INVESTIGATION: 5 Years On, FG’s Whistleblowing Policy Falters

When the federal government, late in December 2016, announced a policy that empowers citizens to participate in the fight against corruption by blowing the whistle on sleaze, it was greeted with enthusiasm. But five years down the line, the buzz has faded as many Nigerians seem somehow oblivious of its existence, an investigation by Daily Trust on Sunday has revealed. 

While officials and some exponents say the policy has achieved considerable success despite the lack of a comprehensive mechanism and proper public engagement, some Nigerians who had—in the spirit of the new government’s policy—flagged shady deals they witnessed still live with scars from their action. 

As at the time the whistleblowing policy was announced, the administration of President Muhammadu Buhari was still fresh in office and its anti-corruption mantra—one of the three pillars of the government’s tripartite campaign promise—was still on the front burner. The policy, announced by the then Minister of Finance, Mrs Kemi Adeosun, at the end of a Federal Executive Council (FEC) meeting on December 21, 2016, was hinged on the need to get citizens involved in the government’s anti-corruption campaign.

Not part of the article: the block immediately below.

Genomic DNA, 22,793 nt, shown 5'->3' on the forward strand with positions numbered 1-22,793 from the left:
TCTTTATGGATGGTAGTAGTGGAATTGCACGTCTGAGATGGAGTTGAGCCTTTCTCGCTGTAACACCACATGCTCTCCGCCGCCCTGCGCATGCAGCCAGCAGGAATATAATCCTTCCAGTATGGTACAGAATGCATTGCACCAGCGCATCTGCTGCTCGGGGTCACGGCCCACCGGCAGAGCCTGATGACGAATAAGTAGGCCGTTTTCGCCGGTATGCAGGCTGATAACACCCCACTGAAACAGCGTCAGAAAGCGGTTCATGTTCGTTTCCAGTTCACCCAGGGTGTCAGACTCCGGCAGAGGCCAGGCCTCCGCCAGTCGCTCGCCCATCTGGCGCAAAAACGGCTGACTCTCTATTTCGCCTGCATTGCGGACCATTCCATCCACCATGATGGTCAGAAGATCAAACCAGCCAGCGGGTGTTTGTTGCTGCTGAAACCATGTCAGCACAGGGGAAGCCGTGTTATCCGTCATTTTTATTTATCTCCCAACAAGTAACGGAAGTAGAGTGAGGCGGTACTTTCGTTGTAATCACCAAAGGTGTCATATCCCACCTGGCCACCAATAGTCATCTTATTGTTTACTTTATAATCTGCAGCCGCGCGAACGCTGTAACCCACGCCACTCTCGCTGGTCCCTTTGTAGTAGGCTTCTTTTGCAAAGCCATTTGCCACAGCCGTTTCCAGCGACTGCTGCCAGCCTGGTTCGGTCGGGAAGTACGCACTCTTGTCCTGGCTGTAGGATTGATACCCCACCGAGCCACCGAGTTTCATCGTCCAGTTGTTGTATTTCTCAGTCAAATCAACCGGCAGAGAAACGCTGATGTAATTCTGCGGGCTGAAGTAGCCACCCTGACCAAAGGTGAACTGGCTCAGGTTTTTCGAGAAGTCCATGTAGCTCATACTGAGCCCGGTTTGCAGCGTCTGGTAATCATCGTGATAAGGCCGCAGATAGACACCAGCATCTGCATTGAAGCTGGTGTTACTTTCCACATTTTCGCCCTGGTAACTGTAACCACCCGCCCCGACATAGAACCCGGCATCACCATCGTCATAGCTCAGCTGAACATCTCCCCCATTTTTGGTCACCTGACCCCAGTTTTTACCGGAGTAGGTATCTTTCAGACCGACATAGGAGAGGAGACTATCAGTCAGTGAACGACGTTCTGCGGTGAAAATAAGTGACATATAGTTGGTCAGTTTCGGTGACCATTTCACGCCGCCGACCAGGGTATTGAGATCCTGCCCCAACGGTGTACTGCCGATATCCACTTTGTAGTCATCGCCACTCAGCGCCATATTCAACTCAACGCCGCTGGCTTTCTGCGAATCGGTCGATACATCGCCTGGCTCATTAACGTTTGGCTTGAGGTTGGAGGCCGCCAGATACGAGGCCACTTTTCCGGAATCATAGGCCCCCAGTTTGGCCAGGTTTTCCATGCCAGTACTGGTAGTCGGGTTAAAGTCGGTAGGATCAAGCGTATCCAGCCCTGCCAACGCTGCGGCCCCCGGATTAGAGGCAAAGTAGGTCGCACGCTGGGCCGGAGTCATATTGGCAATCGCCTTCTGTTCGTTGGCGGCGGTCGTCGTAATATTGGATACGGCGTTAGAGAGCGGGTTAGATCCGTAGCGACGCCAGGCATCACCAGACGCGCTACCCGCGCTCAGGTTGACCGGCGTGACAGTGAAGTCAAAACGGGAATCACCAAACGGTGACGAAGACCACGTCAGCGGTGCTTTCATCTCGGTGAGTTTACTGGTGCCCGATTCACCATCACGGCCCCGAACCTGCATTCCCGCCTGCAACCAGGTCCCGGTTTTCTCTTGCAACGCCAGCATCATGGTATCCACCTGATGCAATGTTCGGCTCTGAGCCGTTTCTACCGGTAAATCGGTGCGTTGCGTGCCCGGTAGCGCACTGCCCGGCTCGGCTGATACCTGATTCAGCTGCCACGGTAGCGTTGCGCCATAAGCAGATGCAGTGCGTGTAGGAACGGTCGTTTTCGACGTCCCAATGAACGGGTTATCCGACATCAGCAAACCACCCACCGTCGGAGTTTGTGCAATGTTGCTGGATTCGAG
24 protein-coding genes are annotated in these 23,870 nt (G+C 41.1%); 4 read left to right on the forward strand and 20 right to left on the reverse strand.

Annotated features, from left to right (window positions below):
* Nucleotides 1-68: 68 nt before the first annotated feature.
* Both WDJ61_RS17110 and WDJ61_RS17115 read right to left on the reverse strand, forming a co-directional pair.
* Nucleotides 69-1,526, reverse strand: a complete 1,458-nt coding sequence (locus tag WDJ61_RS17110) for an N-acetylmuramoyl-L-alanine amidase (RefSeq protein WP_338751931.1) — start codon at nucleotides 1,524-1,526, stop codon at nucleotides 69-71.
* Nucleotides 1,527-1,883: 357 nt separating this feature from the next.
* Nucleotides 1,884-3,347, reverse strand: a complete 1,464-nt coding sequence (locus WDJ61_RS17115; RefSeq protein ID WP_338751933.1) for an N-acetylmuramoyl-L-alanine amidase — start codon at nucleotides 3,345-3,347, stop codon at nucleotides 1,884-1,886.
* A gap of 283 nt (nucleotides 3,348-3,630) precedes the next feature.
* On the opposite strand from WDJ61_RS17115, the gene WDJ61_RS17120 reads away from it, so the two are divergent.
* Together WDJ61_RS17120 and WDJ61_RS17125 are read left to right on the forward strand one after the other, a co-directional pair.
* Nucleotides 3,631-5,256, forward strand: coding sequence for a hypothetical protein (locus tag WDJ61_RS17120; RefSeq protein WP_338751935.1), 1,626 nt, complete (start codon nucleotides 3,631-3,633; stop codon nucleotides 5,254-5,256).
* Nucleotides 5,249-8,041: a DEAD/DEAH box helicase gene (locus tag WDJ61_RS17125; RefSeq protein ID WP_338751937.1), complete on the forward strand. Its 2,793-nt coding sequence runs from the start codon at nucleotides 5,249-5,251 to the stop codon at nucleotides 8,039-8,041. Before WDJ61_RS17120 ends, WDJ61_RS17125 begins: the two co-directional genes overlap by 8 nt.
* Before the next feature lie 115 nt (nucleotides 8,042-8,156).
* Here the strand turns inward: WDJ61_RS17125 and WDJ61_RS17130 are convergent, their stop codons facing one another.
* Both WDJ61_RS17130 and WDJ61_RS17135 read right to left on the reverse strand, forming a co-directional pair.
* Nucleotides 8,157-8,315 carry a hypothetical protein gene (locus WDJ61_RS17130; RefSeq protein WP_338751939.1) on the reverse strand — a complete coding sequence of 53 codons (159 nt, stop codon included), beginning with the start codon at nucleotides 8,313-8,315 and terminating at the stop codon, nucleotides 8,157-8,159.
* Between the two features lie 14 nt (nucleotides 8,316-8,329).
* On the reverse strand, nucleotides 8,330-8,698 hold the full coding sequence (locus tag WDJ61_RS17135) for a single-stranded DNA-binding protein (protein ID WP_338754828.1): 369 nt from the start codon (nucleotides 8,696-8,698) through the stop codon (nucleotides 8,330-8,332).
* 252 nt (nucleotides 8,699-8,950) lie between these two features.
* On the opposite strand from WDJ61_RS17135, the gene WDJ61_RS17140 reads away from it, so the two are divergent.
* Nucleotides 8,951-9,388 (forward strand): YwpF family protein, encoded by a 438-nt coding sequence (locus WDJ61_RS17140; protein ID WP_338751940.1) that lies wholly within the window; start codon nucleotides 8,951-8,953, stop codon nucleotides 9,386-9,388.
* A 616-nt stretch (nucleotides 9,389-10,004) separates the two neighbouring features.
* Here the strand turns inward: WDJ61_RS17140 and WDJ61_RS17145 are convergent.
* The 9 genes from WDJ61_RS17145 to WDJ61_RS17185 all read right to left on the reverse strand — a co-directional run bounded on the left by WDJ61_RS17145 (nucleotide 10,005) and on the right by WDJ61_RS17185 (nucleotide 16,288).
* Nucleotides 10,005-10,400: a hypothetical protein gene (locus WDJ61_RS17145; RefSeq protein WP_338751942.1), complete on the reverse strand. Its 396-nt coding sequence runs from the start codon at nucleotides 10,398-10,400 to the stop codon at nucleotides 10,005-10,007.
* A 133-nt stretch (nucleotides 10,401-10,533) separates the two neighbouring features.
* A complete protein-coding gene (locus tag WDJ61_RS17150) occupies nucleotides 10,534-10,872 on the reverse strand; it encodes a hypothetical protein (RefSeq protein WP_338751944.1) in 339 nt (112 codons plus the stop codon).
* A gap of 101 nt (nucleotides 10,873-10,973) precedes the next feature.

“It is a programme designed to encourage anyone with information about a violation, misconduct or improper activity that impacts negatively on the Nigerian people and government to report it,” Mrs Adeosun told reporters at the end of the FEC meeting that day.

For activists like Chido Onumah, Coordinator of the African Centre for Media and Information Literacy (AFRICMIL), who had in the past worked to galvanise public support in the fight against the country’s age-old malady—corruption—this was a golden opportunity to make Nigerians the centrepiece of the government’s fight against corruption. 

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